When I was in graduate school in the 1980s, it was simply taken for granted that homosexuality, like anything else, had unconscious causes, nor have I had any clinical experiences since then that would cause me to reject that premise. And yet, with no debate, common sense has been outlawed.
Here's an example from a heavyweight thinker we studied back in grad school, Otto Kernberg. Thirty years ago it was permissible -- or even blasé -- to write the following:
By far the large majority of patients encountered who present casual homosexual behavior or a bisexual orientation belong to the borderline spectrum of pathology.... Put simply, we just do not find, except very rarely, male homosexuality without significant character pathology.
Note that such ideas were never disproven, not even argued against. Rather, overnight, as it were, they were simply dismissed. Now I suppose it would be labeled hate, even though he's relying on clinical experience and observation -- not to mention trying to help the patient who is in pain and conflict.
The other day I read a piece on Karl Marx's 200th birthday. Consistent with what was said above about the combination of poor judgment and harsh judmentalism, the author describes how Marx threw together a little pseudo-science and a lot of moral indignation in order to forge a "vision of a post-historical and post-political order without contradictions or conflict, one that would achieve unprecedented prosperity and a new horizon marked by 'human emancipation.'”
Again, this is what progressives have been doing in America for over a hundred years, ever since Wilson in particular. It's just that the program was repeatedly disrupted by war and depression, such that it couldn't begin to proceed unimpeded on a mass scale until the 1960s. In fact, you can easily see the roots of this in the 1950s -- of the passionate mixture of moral indignation + human emancipation.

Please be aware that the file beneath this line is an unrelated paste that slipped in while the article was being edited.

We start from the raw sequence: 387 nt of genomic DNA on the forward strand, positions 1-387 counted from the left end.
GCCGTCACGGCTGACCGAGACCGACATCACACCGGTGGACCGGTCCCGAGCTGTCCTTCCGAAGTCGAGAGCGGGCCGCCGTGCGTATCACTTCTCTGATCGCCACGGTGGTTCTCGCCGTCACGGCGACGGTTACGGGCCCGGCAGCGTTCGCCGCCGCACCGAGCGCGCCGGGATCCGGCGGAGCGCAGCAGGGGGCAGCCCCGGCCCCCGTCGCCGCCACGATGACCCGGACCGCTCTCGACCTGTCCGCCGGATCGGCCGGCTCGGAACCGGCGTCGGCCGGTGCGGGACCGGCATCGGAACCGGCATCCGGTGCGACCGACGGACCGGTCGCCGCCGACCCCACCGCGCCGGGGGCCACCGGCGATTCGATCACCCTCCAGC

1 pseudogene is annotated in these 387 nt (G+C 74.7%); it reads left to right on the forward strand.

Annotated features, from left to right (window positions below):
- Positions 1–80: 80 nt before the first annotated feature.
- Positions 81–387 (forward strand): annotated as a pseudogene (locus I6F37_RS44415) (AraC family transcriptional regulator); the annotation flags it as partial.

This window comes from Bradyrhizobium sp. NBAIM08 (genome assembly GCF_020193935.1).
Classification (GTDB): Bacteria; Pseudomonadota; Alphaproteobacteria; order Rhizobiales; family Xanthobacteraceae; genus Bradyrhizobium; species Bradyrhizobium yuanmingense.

I know, because I used to love all that stuff, from Kerouac and Ginsberg and the Beats, to Timothy Leary and Ram Dass, and on to more popularized forms of liberation that trickled into mass culture by the latter half of the 1960s, i.e., the New Age. By the time I was in college in the 1970s, hardly a norm had been left standing.
But again, while the movement comes clothed in promises of liberation, it is really about hatred, contempt, and vilification: The revolutionary does not hate because he loves but loves because he hates (Dávila). Thus,
Marx hated the world as it was. His goal was "revolution" -- not merely political revolution or "political emancipation," but a wholesale change in the order of things: the aforementioned "human emancipation."
Which would amount to what? Well, for starters it would amount to liberation from humanness. Which, conveniently, is not a problem for Marxism, since it denies human nature up front. Therefore, there is "no human nature or 'natural order of things' that needed to be respected even as one worked to promote humane and salutary change." So, in eliminating human nature, nothing has been lost but a restrictive fantasy.
Of course, in order to eliminate human nature once and for all, you'll have to eliminate a lot of humans, but that's just a matter of persistence and logistics -- of sticking to your principles despite the body count. Look at Venezuela: they won't allow reality to impinge upon Liberation. Just like the master himself, who
was not an advocate of reform, however radical. He did not work for “social justice” like a good humanitarian. Instead, he advocated something like “metaphysical rebellion” against the human condition. His humanism -- and historicism -- were distinctively inhumane and entailed something like a “gnostic” revolt against reality.
Next time you hear the promises of a leftist politician, notice how Evil promises what it cannot deliver, whereas Good delivers what it does not know how to promise (Dávila).
And remember too that The sewers of history sometimes overflow, as in our time (ibid.).